Year of Award


Document Type


Degree Type

Master of Science (MS)

Other Degree Name/Area of Focus

Health and Human Performance

Department or School/College

Department of Health and Human Performance

Committee Chair

Stephen E. Gaskill


University of Montana


Training for competitive sports has become an intense and strenuous year-round mission. Because of the unrelenting nature of competitive sports’ training season, the threat of adverse changes in physiologic and anthropometric factors exists. Seasonal morphologic and physiologic changes are present in numerous elite sports studies but few have detailed changes in elite hockey players. The development and maintenance of whole- body power, speed, and strength, over the course of a season, is essential for successful competition at the junior hockey level. PURPOSE: To explore and identify the changes in body mass, fat mass, fat-free mass, thigh circumferences, lower and upper body maximum strength, lower body power, off-ice speed and acceleration, and on-ice speed for junior A ice hockey players at four time points over the course of their season. A secondary purpose is to investigate possible relationships between these factors and changes in training load and game performance throughout the season.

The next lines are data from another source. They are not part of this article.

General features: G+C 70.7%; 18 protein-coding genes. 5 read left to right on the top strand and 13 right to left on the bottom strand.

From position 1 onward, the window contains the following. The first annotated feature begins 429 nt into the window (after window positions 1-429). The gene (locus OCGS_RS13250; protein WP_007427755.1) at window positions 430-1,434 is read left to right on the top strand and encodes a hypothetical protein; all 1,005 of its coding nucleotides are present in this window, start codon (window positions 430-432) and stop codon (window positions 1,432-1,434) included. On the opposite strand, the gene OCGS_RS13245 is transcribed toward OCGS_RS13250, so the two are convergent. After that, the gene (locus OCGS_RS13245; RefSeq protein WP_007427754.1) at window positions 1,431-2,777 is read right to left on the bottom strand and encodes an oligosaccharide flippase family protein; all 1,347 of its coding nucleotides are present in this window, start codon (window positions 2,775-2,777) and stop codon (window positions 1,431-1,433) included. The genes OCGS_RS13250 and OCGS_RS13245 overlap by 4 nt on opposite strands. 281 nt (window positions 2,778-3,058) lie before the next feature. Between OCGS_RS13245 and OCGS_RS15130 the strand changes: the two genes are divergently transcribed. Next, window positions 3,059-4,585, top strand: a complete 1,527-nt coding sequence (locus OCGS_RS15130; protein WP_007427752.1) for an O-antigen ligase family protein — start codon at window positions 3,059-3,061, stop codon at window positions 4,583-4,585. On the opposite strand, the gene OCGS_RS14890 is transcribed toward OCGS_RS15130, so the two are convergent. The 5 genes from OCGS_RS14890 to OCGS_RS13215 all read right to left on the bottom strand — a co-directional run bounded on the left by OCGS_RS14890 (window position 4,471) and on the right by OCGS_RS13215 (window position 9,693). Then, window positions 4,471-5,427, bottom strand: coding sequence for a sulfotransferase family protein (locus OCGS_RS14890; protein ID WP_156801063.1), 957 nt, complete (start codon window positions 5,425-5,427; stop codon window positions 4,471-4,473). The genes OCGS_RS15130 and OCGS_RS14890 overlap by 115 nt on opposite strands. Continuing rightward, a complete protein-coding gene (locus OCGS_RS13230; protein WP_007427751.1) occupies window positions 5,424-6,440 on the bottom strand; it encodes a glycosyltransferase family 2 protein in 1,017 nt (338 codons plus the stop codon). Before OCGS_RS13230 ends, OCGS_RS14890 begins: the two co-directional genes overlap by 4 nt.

METHODOLOGY: 11 male subjects completed four testing sessions (Baseline, Tl, T2, T3). Underwater weighing was used to calculate body composition. Lower and upper body maximum strength, lower body power, off-ice speed and acceleration, and on-ice speed were measured usingl-RM squat and bench press, vertical jump, 3.7m and 25.3m sprint, and an on-ice ‘M’ test, respectively. RESULTS: Significant changes (p < 0.05) in mean values between baseline measures and subsequent testing periods are indicated in thigh girth, percent body fat, fat mass, vertical jump, 3.7m acceleration, 1-RM squat, 1- RM bench press, and on-ice speed. Other significant changes were also present between mid- (Tl, T2) and post-season (T3) testing periods for thigh girth, 1-RM squat, 3.7m acceleration, 25.3m sprint speed, and on-ice speed. CONCLUSION: This data suggests that significant physiological and morphological changes occur throughout a competitive junior A ice hockey season. Even though few peak physiologic values were maintained at the end of the season, training load was sufficient to maintain the subject’s baseline levels. End-season training taper appears optimal for increasing game performance. Adversely, taper cannot maintain peak physiologic variables which may decrease performance later in post-season play.



© Copyright 2009 Kathleen Frank